* Historical Prelection, College of France, Feb. 1861.

When

grand initiation. I do not see one single life of a saint or of any great man in the past, which would not in our days be a perpetual offense against the regulations of the police."

Wherever a religious establishment exists, there is a chronic fear and jealousy of dissent; more fear even of non-conformity in minor details, where there is agreement in essentials, than of an organic antagonism in systems, as between Protestantism and Popery. The persecution of Protestants by Catholic princes, and of Catholics by Lutherans, the horrors of Bartholemew's Day in France in the 16th century, the cruelties inflicted upon the Waldenses, the religious wars of Switzerland, bear witness not so much against systems of religious faith and polity, as against the doctrine of civil control and penalty in matters of religion, which has been so largely common to the Catholic and the Protestant countries of Europe. The power to persecute for opinion was lodged in that Right of Control which the Reformation had not only left to the State, but even besought the State to exercise, under the strange fatuity that this was for the interest and protection of the truth. All the religious struggles of Europe, from the wars of the Huguenots and the revolt of the Netherlands, down to the bloodless but tempestuous origin of the Free Church in Scotland and in the Canton de Vaud, may be traced to the protest of conscience, in the name of truth, against this hereditary claim of paganized Christianity derived from Constantine. As Wordsworth. sings:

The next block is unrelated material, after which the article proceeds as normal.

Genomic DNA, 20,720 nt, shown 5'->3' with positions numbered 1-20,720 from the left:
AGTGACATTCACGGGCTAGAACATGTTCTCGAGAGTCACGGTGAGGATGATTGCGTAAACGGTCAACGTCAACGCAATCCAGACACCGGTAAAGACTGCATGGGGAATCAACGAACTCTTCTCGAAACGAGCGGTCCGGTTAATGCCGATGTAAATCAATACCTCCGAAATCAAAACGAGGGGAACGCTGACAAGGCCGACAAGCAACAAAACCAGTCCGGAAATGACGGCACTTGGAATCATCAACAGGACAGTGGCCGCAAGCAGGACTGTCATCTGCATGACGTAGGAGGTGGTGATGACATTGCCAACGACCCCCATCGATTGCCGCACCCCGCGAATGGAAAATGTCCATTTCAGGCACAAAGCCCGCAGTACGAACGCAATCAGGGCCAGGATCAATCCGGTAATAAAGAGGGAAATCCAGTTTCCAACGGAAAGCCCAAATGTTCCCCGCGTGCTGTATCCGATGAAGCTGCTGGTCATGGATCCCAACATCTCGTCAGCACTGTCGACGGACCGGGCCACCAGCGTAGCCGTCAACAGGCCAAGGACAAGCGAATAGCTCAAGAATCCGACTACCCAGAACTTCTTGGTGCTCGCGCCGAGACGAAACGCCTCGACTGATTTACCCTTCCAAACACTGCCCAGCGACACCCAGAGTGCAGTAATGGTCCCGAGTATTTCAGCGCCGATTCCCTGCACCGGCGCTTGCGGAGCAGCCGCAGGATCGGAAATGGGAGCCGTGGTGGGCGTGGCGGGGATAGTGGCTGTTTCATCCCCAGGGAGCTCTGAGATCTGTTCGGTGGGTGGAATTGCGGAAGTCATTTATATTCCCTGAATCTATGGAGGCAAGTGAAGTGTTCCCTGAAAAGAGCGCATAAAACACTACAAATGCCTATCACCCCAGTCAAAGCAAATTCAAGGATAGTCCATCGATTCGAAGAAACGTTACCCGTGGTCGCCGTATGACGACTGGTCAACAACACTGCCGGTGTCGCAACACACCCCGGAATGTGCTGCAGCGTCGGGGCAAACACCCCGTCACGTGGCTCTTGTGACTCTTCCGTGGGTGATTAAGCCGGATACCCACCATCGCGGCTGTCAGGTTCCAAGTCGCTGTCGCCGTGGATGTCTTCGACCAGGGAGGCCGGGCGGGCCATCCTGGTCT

For what contend the wise? For nothing less
Than that the soul, freed from the bonds of sense,
And to her God restored by evidence

Of things not seen-drawn from their recess,
Root there, and not in forms, her holiness.

It was toward this sublime spiritual freedom that the tendency of Protestantism struggled. Yet at the first, Protestant

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appears to be only a return to the most degraded idea of the relations between Church and State.

"Lutheranism gave up its theology to the hands of German princes; Calvinism, in its ideal city of Geneva, founded a republic upon religion. In England